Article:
Bias

(redirected from Natural bias)
Also found in: Dictionary, Thesaurus, Medical, Legal, Encyclopedia.

Bias

1. In statistics, a circumstance leading to inaccurate results because of conscious or unconscious manipulation of data. Bias is anything that reduces the randomness of the sample being tested.

2. Anything that affects a decision other than facts. For example, a company may be disinclined to expand into an area of town because it is perceived as dangerous, whether or not it actually is. Bias is thought to reduce efficiency. See also: Behavioral economics.
References in periodicals archive ?
With the accent being more and more on women being seen as victims and not the person behind the vile act, a natural bias has thus developed for the fair sex.
It's a natural bias towards reporting things that might not have been out of the ordinary.
How do we move those who have a natural bias to what gets done, towards having a bias on how it gets done?
It seems that the natural bias, when there is uncertainty about an infection's cause, is to err on the side of prescribing antibiotics," he said.
The natural bias is for more power - 55 percent - to be delivered through the rear wheels to ensure a sporty response but the system can vary the split up to 70:30 either way when conditions dictate.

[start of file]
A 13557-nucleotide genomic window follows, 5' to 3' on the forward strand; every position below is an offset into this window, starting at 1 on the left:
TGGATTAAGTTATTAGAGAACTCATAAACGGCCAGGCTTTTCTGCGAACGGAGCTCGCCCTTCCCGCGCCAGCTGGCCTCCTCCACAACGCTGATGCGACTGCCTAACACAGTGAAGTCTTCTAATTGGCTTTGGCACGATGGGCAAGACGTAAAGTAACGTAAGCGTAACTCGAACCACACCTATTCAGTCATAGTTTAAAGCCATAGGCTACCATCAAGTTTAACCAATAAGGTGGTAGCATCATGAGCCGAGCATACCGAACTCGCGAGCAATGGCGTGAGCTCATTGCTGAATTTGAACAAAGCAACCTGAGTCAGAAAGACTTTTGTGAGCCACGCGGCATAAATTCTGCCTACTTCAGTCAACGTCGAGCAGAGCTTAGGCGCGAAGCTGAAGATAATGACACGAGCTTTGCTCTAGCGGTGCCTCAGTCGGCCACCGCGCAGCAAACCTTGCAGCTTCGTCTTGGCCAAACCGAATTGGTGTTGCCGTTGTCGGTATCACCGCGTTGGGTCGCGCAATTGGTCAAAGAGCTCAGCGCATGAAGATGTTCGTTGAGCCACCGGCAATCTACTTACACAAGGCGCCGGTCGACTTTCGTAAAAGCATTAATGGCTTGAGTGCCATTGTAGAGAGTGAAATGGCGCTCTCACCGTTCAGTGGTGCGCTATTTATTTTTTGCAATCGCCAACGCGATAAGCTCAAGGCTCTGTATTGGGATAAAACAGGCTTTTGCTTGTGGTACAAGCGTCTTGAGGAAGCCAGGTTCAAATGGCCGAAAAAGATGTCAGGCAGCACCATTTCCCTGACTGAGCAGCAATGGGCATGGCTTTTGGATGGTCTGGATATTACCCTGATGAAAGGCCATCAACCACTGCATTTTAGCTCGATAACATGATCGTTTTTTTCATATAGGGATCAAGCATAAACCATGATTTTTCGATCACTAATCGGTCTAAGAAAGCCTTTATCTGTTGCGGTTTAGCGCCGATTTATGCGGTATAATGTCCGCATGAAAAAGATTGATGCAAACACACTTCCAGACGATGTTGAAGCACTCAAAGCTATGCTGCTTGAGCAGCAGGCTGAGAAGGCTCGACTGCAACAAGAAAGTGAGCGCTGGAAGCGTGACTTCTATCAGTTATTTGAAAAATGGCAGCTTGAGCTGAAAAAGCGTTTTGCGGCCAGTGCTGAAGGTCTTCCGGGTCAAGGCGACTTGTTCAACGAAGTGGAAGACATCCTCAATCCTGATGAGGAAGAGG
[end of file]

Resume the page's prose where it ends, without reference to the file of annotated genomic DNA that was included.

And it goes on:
There was a natural bias towards the Scots players on show - Stephen McManus was described in what appeared gushing, almost awestruck tones of reverence at times, like a Beckenbauer of the Glens - and the most used words, apart from 'gol' were 'Rangers' and 'Celtic.
Family businesses are] more challenging because they have a natural bias toward family and generally a lack of objectivity in decision-making," he says.
The intimidatory presence of the block, which prevents players from playing with force directly towards an opponent's bowl to knock it out of a scoring position, and the narrow playing area, requires players to develop skill in using the natural bias on the bowls to bowl round the block.
The planning team members can have a natural bias and expertise in their area of specialty, such as the IT gurus, but may lack the facilities or mechanical knowledge to make fully informed decisions.